New Wills Law for BC


At Self-Counsel Press, we take pride in publishing and maintaining Canada’s best resources for legal and financial self-help.

Changes took effect March 31, 2014 in British Columbia law affecting wills, estates and succession. We encourage you to visit the government website outlining the highlights of the legal amendments.

As the site indicates, the new Wills, Estates and Succession Act:

  • Provides more latitude for courts to ensure a deceased person’s last wishes will be respected.
  • Makes it easier to transfer the title of one’s spousal home when one’s spouse dies.
  • Lowers the minimum age at which someone can make a will to 16 from 19.
  • Clarifies the process of inheritance when a person dies without leaving a will.
  • Clarifies property inheritance obligations in the context of Nisga’a and Treaty First Nations lands.
Self-Counsel Press books and kits on these matters are unaffected by these changes. They remain the most definitive do-it-yourself resources available. For a detailed understanding of our list of publications and kits, please visit us further at

Below is a detailed summary of changes to the act, or visit the government website.

Note that the changes will not make a will written before the Act passed invalid, but it may change how that will is interpreted. For example, gifts to children during a will-maker’s lifetime will not be treated as advances out of the estate under the new law.


  • Definition of “spouse” includes anyone in a marriage-like relationship for at least 2 years.

Intestacy (Dying Without a Will)

  • No change where spouse survives without issue (now called “dependants”)
  • If spouse survives with dependants, spouse receives household furnishings and spousal preferential share
  • If all descendants are descendants of the intestate and the surviving spouse the spouse’s preferential share is $300,000
  • If one or more descendants are not descendants of the surviving spouse, the spouse’s preferential share is $150,000
  • After payment of spouse’s preferential share 1⁄2 residue goes to spouse and 1⁄2 is divided among descendants
  • Personal Representative of the intestate is forbidden to dispose of spousal home for 180 days from death of intestate to allow surviving spouse time to decide if he/she wishes to purchase it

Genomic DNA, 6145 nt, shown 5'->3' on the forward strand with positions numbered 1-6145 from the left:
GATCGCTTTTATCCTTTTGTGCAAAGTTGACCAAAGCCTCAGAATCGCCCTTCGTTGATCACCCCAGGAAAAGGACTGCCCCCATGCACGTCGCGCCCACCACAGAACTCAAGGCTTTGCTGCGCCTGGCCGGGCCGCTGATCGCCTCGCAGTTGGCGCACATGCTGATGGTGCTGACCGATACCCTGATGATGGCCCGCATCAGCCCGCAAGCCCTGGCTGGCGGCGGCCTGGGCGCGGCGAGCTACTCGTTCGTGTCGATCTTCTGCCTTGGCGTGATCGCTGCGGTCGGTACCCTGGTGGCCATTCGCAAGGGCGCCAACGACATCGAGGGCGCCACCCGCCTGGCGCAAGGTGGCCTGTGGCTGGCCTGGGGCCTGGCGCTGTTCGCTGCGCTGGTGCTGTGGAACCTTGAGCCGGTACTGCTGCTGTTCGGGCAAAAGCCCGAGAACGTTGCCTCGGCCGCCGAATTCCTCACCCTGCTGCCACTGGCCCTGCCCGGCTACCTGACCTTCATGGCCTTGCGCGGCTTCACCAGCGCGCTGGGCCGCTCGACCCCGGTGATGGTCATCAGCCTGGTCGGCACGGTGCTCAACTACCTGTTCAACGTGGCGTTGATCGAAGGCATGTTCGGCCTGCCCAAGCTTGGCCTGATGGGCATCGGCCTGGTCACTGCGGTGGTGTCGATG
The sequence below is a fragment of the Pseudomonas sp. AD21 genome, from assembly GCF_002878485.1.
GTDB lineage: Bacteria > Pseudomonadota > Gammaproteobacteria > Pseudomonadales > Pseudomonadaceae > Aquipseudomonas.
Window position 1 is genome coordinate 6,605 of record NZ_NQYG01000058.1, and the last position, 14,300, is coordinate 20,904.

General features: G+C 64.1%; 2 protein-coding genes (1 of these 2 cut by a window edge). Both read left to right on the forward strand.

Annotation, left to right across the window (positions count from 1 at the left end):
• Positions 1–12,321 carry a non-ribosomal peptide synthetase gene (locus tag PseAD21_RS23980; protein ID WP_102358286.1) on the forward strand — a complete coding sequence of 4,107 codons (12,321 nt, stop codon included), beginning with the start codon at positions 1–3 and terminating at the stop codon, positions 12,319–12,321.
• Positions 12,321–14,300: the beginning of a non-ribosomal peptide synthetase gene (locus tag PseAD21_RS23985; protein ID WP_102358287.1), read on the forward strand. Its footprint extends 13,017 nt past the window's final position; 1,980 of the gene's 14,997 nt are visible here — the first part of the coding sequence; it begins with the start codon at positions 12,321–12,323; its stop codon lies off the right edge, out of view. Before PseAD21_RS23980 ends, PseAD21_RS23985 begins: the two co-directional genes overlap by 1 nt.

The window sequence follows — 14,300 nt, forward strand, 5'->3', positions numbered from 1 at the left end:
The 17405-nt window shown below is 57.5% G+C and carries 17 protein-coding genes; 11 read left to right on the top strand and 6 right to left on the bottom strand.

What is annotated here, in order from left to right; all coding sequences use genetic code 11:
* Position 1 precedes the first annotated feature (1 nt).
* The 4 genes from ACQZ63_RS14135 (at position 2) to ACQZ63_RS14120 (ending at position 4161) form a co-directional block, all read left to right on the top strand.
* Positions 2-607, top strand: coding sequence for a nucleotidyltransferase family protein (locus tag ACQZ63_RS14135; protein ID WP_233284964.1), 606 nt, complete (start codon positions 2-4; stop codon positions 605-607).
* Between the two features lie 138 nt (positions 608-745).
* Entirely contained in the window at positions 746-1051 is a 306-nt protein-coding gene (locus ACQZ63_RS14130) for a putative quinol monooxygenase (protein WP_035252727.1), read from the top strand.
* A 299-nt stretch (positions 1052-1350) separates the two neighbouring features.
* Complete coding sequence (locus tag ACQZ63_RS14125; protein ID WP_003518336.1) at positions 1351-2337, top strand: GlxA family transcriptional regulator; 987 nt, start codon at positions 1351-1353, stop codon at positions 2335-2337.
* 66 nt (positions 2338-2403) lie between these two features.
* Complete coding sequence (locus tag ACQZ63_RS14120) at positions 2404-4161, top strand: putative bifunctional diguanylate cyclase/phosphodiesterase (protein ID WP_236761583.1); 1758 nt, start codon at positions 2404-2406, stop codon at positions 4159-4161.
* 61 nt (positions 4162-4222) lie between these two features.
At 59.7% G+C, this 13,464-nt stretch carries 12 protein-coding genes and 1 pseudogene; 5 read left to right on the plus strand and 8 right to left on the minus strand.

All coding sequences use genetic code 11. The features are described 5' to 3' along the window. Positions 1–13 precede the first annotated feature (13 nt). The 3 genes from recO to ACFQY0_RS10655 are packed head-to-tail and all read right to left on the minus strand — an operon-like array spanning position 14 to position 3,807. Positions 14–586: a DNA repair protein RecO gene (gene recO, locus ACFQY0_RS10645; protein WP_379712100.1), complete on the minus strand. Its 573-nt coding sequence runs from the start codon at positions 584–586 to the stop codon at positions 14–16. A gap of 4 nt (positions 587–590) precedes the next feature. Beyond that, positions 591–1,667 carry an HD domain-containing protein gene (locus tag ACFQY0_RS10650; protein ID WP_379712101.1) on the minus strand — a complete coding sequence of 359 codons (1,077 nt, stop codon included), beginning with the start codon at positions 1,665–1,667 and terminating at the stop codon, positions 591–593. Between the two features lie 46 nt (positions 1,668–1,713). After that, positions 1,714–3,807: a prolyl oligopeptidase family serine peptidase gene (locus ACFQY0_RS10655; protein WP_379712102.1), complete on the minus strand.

• If no spouse or descendants, all to the intestate’s parents equally
  • If no parents then to descendants of parents
  • If no spouse, descendants, parents or descendants of parents then to grandparents or descendants
  • If no heirs, then to government per Escheat Act as before

Designations of Beneficiaries of Benefit Plans

  • Benefits payable to designated beneficiaries in RRSP and Insurance plans are not part of the estate and not subject to claims of deceased owner’s creditors


  • Marriage no longer revokes a will
  • Legal age for making a will changed to 16
  • Legal age for witnessing a will is 19
  • Gifts to or appointment as executor of someone who at death of will-maker is no longer a spouse of the will-maker lapse because former spouse is deemed to have died before the will-maker
  • Gifts to children during will-maker’s lifetime are no longer treated as advances out of the estate


  • In common tragedies, the seniority presumption that oldest died first is repealed and replaced with presumption that each died before the other
  • And, when joint tenants die in a common tragedy the property is deemed held in tenancy in common
  • For gifts in a will, a beneficiary who does not survive the will-maker by 5 days is deemed to have died before the will-maker


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